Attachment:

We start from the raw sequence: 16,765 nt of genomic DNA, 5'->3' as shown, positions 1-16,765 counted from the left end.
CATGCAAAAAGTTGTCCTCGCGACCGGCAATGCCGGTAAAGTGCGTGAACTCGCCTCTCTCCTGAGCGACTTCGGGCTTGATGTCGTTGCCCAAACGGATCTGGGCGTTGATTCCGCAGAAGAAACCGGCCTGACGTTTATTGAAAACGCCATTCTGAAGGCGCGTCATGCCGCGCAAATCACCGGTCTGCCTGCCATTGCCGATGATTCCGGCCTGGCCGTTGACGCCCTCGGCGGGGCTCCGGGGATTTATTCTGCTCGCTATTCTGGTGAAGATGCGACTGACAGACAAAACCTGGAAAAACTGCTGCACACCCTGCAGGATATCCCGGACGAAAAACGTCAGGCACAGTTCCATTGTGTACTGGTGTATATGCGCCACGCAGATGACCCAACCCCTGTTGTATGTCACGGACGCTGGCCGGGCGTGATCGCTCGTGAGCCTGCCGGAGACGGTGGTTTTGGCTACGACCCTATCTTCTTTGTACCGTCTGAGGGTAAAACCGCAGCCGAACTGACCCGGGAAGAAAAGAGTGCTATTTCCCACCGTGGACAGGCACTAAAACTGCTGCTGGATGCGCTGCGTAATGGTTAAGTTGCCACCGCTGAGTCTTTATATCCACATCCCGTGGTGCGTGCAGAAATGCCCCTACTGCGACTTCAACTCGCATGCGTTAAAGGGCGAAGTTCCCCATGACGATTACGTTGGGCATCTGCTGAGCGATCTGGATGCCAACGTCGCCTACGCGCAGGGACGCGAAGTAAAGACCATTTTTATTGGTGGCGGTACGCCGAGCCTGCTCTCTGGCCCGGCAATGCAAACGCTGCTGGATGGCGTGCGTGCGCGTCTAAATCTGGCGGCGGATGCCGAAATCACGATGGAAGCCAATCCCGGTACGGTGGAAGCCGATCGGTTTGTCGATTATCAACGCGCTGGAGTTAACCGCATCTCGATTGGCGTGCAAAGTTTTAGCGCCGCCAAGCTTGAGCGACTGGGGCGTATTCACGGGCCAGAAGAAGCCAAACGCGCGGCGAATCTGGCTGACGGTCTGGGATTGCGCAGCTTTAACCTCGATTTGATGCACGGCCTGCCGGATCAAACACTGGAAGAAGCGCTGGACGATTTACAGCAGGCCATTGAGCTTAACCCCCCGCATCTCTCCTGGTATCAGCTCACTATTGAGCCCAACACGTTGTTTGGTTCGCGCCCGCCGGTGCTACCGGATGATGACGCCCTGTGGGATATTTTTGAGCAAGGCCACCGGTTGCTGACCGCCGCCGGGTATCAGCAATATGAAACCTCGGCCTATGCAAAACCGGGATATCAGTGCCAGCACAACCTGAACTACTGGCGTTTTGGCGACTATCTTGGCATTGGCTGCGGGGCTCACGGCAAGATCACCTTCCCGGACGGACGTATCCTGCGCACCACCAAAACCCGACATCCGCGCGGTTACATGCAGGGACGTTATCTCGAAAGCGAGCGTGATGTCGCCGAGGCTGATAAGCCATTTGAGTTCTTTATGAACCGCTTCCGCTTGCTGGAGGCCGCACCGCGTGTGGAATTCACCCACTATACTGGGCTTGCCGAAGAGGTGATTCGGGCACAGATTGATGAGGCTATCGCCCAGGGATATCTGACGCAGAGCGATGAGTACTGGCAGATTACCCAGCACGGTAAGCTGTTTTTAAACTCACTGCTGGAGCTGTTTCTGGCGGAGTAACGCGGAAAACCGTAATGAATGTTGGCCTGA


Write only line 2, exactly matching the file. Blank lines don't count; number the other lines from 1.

CATGCAAAAAGTTGTCCTCGCGACCGGCAATGCCGGTAAAGTGCGTGAACTCGCCTCTCTCCTGAGCGACTTCGGGCTTGATGTCGTTGCCCAAACGGATCTGGGCGTTGATTCCGCAGAAGAAACCGGCCTGACGTTTATTGAAAACGCCATTCTGAAGGCGCGTCATGCCGCGCAAATCACCGGTCTGCCTGCCATTGCCGATGATTCCGGCCTGGCCGTTGACGCCCTCGGCGGGGCTCCGGGGATTTATTCTGCTCGCTATTCTGGTGAAGATGCGACTGACAGACAAAACCTGGAAAAACTGCTGCACACCCTGCAGGATATCCCGGACGAAAAACGTCAGGCACAGTTCCATTGTGTACTGGTGTATATGCGCCACGCAGATGACCCAACCCCTGTTGTATGTCACGGACGCTGGCCGGGCGTGATCGCTCGTGAGCCTGCCGGAGACGGTGGTTTTGGCTACGACCCTATCTTCTTTGTACCGTCTGAGGGTAAAACCGCAGCCGAACTGACCCGGGAAGAAAAGAGTGCTATTTCCCACCGTGGACAGGCACTAAAACTGCTGCTGGATGCGCTGCGTAATGGTTAAGTTGCCACCGCTGAGTCTTTATATCCACATCCCGTGGTGCGTGCAGAAATGCCCCTACTGCGACTTCAACTCGCATGCGTTAAAGGGCGAAGTTCCCCATGACGATTACGTTGGGCATCTGCTGAGCGATCTGGATGCCAACGTCGCCTACGCGCAGGGACGCGAAGTAAAGACCATTTTTATTGGTGGCGGTACGCCGAGCCTGCTCTCTGGCCCGGCAATGCAAACGCTGCTGGATGGCGTGCGTGCGCGTCTAAATCTGGCGGCGGATGCCGAAATCACGATGGAAGCCAATCCCGGTACGGTGGAAGCCGATCGGTTTGTCGATTATCAACGCGCTGGAGTTAACCGCATCTCGATTGGCGTGCAAAGTTTTAGCGCCGCCAAGCTTGAGCGACTGGGGCGTATTCACGGGCCAGAAGAAGCCAAACGCGCGGCGAATCTGGCTGACGGTCTGGGATTGCGCAGCTTTAACCTCGATTTGATGCACGGCCTGCCGGATCAAACACTGGAAGAAGCGCTGGACGATTTACAGCAGGCCATTGAGCTTAACCCCCCGCATCTCTCCTGGTATCAGCTCACTATTGAGCCCAACACGTTGTTTGGTTCGCGCCCGCCGGTGCTACCGGATGATGACGCCCTGTGGGATATTTTTGAGCAAGGCCACCGGTTGCTGACCGCCGCCGGGTATCAGCAATATGAAACCTCGGCCTATGCAAAACCGGGATATCAGTGCCAGCACAACCTGAACTACTGGCGTTTTGGCGACTATCTTGGCATTGGCTGCGGGGCTCACGGCAAGATCACCTTCCCGGACGGACGTATCCTGCGCACCACCAAAACCCGACATCCGCGCGGTTACATGCAGGGACGTTATCTCGAAAGCGAGCGTGATGTCGCCGAGGCTGATAAGCCATTTGAGTTCTTTATGAACCGCTTCCGCTTGCTGGAGGCCGCACCGCGTGTGGAATTCACCCACTATACTGGGCTTGCCGAAGAGGTGATTCGGGCACAGATTGATGAGGCTATCGCCCAGGGATATCTGACGCAGAGCGATGAGTACTGGCAGATTACCCAGCACGGTAAGCTGTTTTTAAACTCACTGCTGGAGCTGTTTCTGGCGGAGTAACGCGGAAAACCGTAATGAATGTTGGCCTGA